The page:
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Whoever said 'beauty is only skin deep” probably wasn't referring to fruits and vegetables.
West Des Moines-based Hy-Vee recently began offering so-called 'ugly” produce in nearly all its 242 grocery stores across eight Midwestern states. The cosmetically challenged fruits and vegetables traditionally would go unsold due to the industry's size and shape standards.
The movement to sell 'ugly” produce and fruit and reduce food waste has been embraced in recent years by national grocery chains such as Wal-Mart and Whole Foods as well as supermarket operators in Europe.
John Griesenbrock, Hy-Vee vice president of produce, said the company has partnered with Robinson Fresh of Eden Prairie, Minn., to offer its line of Misfits produce at an average 30 percent discount in price.
'We came across the Robinson Fresh program at one of our trade shows,” Griesenbrock said Thursday. 'We have been focusing as a company on how we can divert food waste.
'When Robinson explained what they have and what they provide, it absolutely went hand in hand with where our focuses are and we knew right away that we were going to partner with them.”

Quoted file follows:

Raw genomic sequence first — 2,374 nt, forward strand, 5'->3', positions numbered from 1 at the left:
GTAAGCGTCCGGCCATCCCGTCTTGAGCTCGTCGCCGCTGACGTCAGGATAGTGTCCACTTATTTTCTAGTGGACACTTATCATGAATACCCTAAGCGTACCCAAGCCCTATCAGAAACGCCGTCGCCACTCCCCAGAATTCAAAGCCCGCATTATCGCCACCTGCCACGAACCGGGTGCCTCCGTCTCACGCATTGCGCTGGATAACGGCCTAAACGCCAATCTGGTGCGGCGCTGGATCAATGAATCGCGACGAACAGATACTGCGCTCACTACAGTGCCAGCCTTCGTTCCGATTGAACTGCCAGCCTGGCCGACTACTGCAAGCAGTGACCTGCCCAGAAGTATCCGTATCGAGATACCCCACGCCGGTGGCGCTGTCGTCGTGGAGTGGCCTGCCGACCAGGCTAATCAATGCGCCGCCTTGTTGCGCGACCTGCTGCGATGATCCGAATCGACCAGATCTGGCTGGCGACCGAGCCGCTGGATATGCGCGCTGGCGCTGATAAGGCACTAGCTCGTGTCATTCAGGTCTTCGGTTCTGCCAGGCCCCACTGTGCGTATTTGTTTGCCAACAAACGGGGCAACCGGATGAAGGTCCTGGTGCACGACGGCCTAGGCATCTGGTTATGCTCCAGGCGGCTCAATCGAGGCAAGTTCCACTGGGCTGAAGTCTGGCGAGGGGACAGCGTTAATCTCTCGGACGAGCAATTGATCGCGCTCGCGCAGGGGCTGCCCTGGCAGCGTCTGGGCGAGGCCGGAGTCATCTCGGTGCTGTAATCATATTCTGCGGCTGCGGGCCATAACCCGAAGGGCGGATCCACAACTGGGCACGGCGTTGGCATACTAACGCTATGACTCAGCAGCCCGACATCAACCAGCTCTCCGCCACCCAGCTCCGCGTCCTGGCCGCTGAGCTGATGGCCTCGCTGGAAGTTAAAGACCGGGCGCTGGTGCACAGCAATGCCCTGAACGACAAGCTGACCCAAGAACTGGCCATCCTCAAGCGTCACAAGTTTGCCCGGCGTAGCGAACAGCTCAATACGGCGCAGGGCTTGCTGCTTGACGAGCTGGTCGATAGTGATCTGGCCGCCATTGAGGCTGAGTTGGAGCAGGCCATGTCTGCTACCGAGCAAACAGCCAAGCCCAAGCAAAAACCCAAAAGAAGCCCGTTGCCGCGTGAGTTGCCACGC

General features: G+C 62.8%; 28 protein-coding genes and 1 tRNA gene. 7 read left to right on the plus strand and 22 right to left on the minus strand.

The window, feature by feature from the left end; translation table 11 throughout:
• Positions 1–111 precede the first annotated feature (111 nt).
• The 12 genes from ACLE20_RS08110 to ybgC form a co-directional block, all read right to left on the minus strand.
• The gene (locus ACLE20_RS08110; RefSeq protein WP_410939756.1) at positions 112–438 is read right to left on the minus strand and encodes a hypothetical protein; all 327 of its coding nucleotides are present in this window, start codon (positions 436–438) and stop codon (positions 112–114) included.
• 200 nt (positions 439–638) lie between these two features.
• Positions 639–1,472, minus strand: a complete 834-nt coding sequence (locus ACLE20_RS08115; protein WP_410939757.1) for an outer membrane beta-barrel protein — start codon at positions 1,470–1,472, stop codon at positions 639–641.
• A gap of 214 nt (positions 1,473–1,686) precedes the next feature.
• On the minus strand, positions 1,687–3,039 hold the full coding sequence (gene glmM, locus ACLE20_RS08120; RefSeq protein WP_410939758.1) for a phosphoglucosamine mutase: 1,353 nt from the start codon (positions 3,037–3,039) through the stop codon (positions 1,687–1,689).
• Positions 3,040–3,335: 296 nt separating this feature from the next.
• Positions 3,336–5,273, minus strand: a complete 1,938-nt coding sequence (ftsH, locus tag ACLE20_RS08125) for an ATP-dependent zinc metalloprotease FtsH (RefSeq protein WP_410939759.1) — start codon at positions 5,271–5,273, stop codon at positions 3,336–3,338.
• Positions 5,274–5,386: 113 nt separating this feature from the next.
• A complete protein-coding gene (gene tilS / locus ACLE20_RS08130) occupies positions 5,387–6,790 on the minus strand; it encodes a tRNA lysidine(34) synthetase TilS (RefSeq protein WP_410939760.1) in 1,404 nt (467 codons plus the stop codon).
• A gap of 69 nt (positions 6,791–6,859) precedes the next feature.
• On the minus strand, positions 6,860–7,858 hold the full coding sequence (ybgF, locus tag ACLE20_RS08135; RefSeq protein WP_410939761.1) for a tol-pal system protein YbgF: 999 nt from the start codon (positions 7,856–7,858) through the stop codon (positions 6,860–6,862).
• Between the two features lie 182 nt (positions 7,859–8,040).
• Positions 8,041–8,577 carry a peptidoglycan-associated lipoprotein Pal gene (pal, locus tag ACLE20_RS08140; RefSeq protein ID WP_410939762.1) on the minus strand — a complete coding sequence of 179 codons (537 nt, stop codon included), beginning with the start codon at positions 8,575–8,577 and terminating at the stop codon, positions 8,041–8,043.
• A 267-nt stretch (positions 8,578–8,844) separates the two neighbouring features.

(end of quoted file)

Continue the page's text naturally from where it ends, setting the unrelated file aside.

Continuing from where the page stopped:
Through the Misfits program, Robinson delivers four to six different varieties weekly, based on what is seasonally available. The produce is packaged and ready for display in grocery stores.
Some of the Misfit items include apples, avocados, cucumbers, lemons, red and yellow peppers, squash, and tomatoes.
'The beauty of this program is that the produce tastes the same and is of the same high quality. It just looks different,” Griesenbrock said. 'It think it really resonates well with the 25- to 34-year-old consumer that is driving to our store and wants to reduce food waste and still get quality produce.”
Christy Frese, dietitian at the Hy-Vee in the Fountains development, at 5050 Edgewood Rd. NE in Cedar Rapids, sees the lower cost of the Misfits as an incentive for families seeking to reduce food expense and still serve nutritious meals.
'As a registered dietitian, I want to see people with greater access to healthy foods,” Frese said. 'Because it depends on seasonal availability, it can be a great way to add variety to meal planning. One of the things we promote as dietitians is eating a wide variety of foods to improve health.”
Frese said buying ugly produce also offers an opportunity to educate children.
'It provides an opportunity to give young people the big picture,” she said. 'Where does their food come from and how much is not consumed either because it is left in the farm field or sent to a landfill.”
The United Nations estimates between 20 to 40 percent of produce harvested each year is thrown away because it does not meet sizing and appearance standards for store shelves. The U.S. Department of Agriculture's recently announced a goal of reducing food waste by 50 percent by the year 2030.
More than 220 Hy-Vee stores have implemented composting operations and collectively diverted 17.8 million pounds of food waste in fiscal year 2016.